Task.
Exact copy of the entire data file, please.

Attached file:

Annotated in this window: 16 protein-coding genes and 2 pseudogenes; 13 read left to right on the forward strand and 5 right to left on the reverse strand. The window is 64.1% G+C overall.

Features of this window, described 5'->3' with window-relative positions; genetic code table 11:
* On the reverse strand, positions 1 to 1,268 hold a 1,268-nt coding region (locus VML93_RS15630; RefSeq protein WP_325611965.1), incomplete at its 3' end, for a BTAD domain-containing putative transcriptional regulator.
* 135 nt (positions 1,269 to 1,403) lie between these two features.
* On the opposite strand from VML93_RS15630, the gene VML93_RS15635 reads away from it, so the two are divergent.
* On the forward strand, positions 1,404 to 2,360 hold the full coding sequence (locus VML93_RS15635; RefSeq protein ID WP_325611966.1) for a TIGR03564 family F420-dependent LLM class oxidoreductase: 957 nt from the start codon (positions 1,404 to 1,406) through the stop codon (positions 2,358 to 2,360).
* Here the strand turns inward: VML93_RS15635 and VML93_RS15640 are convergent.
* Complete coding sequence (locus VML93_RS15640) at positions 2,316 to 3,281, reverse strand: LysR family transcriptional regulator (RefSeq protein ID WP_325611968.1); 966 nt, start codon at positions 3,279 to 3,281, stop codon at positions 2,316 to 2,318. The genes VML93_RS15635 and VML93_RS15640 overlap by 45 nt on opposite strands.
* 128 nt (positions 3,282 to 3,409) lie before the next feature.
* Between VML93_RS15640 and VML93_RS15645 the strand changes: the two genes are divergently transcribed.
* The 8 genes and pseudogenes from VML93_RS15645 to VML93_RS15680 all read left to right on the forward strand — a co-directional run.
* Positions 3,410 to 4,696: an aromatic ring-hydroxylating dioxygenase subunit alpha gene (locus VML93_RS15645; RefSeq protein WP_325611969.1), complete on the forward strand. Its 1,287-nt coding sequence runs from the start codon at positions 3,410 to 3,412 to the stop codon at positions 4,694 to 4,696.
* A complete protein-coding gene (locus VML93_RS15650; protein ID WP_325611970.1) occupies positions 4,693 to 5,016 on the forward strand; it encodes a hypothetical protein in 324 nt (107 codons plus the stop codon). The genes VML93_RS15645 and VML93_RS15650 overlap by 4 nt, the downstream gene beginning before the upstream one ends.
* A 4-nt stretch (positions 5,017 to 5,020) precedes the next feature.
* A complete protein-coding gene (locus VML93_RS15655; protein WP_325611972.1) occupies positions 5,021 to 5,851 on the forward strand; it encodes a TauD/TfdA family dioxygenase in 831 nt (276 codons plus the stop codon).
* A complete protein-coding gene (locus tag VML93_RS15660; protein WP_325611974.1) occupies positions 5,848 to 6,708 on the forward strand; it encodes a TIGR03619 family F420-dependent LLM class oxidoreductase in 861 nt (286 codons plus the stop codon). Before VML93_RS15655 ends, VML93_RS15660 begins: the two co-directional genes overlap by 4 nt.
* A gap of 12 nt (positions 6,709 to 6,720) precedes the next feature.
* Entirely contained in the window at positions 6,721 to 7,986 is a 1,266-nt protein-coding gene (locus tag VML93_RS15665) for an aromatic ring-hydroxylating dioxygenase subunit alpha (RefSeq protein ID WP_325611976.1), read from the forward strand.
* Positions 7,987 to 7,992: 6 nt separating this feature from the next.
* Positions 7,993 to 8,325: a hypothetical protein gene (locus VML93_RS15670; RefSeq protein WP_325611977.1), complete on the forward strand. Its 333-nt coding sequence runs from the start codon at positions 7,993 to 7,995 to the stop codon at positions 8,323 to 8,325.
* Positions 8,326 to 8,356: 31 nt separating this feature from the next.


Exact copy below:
Annotated in this window: 16 protein-coding genes and 2 pseudogenes; 13 read left to right on the forward strand and 5 right to left on the reverse strand. The window is 64.1% G+C overall.

Features of this window, described 5'->3' with window-relative positions; genetic code table 11:
* On the reverse strand, positions 1 to 1,268 hold a 1,268-nt coding region (locus VML93_RS15630; RefSeq protein WP_325611965.1), incomplete at its 3' end, for a BTAD domain-containing putative transcriptional regulator.
* 135 nt (positions 1,269 to 1,403) lie between these two features.
* On the opposite strand from VML93_RS15630, the gene VML93_RS15635 reads away from it, so the two are divergent.
* On the forward strand, positions 1,404 to 2,360 hold the full coding sequence (locus VML93_RS15635; RefSeq protein ID WP_325611966.1) for a TIGR03564 family F420-dependent LLM class oxidoreductase: 957 nt from the start codon (positions 1,404 to 1,406) through the stop codon (positions 2,358 to 2,360).
* Here the strand turns inward: VML93_RS15635 and VML93_RS15640 are convergent.
* Complete coding sequence (locus VML93_RS15640) at positions 2,316 to 3,281, reverse strand: LysR family transcriptional regulator (RefSeq protein ID WP_325611968.1); 966 nt, start codon at positions 3,279 to 3,281, stop codon at positions 2,316 to 2,318. The genes VML93_RS15635 and VML93_RS15640 overlap by 45 nt on opposite strands.
* 128 nt (positions 3,282 to 3,409) lie before the next feature.
* Between VML93_RS15640 and VML93_RS15645 the strand changes: the two genes are divergently transcribed.
* The 8 genes and pseudogenes from VML93_RS15645 to VML93_RS15680 all read left to right on the forward strand — a co-directional run.
* Positions 3,410 to 4,696: an aromatic ring-hydroxylating dioxygenase subunit alpha gene (locus VML93_RS15645; RefSeq protein WP_325611969.1), complete on the forward strand. Its 1,287-nt coding sequence runs from the start codon at positions 3,410 to 3,412 to the stop codon at positions 4,694 to 4,696.
* A complete protein-coding gene (locus VML93_RS15650; protein ID WP_325611970.1) occupies positions 4,693 to 5,016 on the forward strand; it encodes a hypothetical protein in 324 nt (107 codons plus the stop codon). The genes VML93_RS15645 and VML93_RS15650 overlap by 4 nt, the downstream gene beginning before the upstream one ends.
* A 4-nt stretch (positions 5,017 to 5,020) precedes the next feature.
* A complete protein-coding gene (locus VML93_RS15655; protein WP_325611972.1) occupies positions 5,021 to 5,851 on the forward strand; it encodes a TauD/TfdA family dioxygenase in 831 nt (276 codons plus the stop codon).
* A complete protein-coding gene (locus tag VML93_RS15660; protein WP_325611974.1) occupies positions 5,848 to 6,708 on the forward strand; it encodes a TIGR03619 family F420-dependent LLM class oxidoreductase in 861 nt (286 codons plus the stop codon). Before VML93_RS15655 ends, VML93_RS15660 begins: the two co-directional genes overlap by 4 nt.
* A gap of 12 nt (positions 6,709 to 6,720) precedes the next feature.
* Entirely contained in the window at positions 6,721 to 7,986 is a 1,266-nt protein-coding gene (locus tag VML93_RS15665) for an aromatic ring-hydroxylating dioxygenase subunit alpha (RefSeq protein ID WP_325611976.1), read from the forward strand.
* Positions 7,987 to 7,992: 6 nt separating this feature from the next.
* Positions 7,993 to 8,325: a hypothetical protein gene (locus VML93_RS15670; RefSeq protein WP_325611977.1), complete on the forward strand. Its 333-nt coding sequence runs from the start codon at positions 7,993 to 7,995 to the stop codon at positions 8,323 to 8,325.
* Positions 8,326 to 8,356: 31 nt separating this feature from the next.